The battle against the Red Menace that fueled the machinery of the forces of law and order had been raging since the end of World War I and the establishment of communism in the Soviet Union, reaching its peak in the early 1950s. American Reds were demonized as agents of the Communist International and persecuted for "un-American" political views. Their movement could be contained by the FBI and its sympathizers in commerce, industry and the courts, and culturally they posed little challenge to the prevailing orthodoxy.
But the soul power of blacks and the flower power of hippies were radically different. Both mass movements sprang from the daily lives of people who, in the first instance, had been locked out of any opportunity to share in the vast national wealth and, in the second, had been groomed to operate the oppressive machinery of the ownership class and were now refusing to follow the program.
Both movements were fueled by passion and high ideals, yearning for a social order that would promote life, liberty and the pursuit of happiness and guarantee equal opportunity. This would never do: There would never be a place in the economic order for the masses of people of color in this segregated nation, and the white renegades had to be forced back into compliance with the iron rules of consumerism.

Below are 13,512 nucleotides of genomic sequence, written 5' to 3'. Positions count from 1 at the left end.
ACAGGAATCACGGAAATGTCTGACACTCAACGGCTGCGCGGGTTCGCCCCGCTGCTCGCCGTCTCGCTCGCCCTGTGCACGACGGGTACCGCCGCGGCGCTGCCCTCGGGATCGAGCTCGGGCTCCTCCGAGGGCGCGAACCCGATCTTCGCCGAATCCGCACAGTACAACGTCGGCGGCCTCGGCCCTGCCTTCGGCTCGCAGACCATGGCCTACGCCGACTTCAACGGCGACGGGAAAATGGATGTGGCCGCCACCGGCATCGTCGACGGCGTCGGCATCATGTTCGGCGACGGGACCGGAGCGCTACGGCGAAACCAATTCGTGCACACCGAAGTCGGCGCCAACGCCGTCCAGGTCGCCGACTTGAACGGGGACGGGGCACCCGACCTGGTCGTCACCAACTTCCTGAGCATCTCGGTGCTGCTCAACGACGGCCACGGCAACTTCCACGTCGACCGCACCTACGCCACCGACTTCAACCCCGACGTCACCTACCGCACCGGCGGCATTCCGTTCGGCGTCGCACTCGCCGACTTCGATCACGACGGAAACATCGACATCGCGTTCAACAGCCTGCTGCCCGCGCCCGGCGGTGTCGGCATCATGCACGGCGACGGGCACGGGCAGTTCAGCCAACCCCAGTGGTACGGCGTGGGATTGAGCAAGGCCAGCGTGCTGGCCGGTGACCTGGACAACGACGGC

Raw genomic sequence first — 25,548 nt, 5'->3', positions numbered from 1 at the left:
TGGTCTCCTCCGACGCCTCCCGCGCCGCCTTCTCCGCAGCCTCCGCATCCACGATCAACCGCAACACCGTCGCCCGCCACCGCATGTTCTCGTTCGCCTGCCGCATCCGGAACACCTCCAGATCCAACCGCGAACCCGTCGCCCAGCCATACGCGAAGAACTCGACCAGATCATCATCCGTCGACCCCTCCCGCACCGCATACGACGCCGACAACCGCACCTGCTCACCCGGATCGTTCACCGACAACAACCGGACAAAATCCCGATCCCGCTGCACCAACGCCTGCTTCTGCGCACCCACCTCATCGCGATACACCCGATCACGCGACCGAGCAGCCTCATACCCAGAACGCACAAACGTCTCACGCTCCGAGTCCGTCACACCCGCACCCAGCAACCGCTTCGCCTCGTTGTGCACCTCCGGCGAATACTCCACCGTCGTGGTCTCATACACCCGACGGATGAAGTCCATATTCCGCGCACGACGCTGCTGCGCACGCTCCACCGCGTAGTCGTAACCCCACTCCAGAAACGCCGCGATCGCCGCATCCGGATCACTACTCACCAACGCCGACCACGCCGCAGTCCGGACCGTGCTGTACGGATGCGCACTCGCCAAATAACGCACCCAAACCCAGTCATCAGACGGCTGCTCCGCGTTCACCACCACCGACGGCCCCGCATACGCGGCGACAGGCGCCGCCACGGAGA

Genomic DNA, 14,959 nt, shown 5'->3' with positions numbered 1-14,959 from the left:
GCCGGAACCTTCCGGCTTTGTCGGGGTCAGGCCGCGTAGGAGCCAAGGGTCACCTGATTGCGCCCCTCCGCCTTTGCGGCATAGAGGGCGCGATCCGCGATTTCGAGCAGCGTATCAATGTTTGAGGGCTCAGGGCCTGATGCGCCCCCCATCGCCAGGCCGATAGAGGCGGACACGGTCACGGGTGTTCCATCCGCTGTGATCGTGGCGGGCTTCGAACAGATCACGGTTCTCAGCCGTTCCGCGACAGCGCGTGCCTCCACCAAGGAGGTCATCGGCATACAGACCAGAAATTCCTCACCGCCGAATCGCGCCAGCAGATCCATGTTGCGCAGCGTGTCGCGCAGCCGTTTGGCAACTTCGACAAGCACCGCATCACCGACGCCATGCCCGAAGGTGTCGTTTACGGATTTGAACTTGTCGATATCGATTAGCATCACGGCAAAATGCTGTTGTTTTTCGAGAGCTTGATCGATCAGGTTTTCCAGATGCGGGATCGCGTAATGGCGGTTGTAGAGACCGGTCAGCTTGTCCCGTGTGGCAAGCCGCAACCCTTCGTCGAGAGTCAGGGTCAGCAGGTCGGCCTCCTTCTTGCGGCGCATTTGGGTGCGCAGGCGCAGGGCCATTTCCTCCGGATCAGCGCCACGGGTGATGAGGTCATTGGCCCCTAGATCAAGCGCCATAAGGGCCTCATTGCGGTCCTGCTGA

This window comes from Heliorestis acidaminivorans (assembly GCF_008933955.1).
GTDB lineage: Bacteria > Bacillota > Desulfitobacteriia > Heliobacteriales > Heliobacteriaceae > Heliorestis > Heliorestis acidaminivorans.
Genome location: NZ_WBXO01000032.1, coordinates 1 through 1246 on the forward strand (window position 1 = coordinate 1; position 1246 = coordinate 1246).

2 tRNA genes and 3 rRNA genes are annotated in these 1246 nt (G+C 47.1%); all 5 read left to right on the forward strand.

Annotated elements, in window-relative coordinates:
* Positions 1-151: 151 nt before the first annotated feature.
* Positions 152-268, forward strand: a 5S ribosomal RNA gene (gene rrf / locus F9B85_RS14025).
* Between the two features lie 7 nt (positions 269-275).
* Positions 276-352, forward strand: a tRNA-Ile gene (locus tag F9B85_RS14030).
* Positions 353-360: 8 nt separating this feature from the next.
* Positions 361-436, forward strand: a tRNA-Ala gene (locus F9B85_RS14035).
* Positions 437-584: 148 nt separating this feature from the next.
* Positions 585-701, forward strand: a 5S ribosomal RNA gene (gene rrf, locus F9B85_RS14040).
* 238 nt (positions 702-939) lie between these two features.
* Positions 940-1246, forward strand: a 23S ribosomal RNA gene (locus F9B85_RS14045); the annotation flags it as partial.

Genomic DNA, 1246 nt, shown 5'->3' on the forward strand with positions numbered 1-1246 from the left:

This is where the War on Drugs has its start. The phony rhetoric of the drug warriors served to divert public attention from the righteous social concerns of blacks and hippies and brand them instead as enemies of society who must be hounded, snitched on, dragged into court, locked away, stripped of their possessions and otherwise removed from real life. If they escaped arrest and prosecution for their illicit behaviors they would still live their lives in a state of fear and trembling that the narcotics police would find them out.
I'm out of space for this episode, but what I really wanted to say was that the sensational Wayne County case detailed by Curt Guyette is a compelling example of the way our legal system routinely operates as a key component in maintaining the established economic, cultural and political order. This is a rotten system, and they'll do anything to keep it in place — and never forget that the War on Drugs is a really big part of the big picture.
Like I've said here before, try to imagine a world without the War on Drugs. This would be a whole different place indeed. —Trans-Love Energies, Detroit; April 22, 2011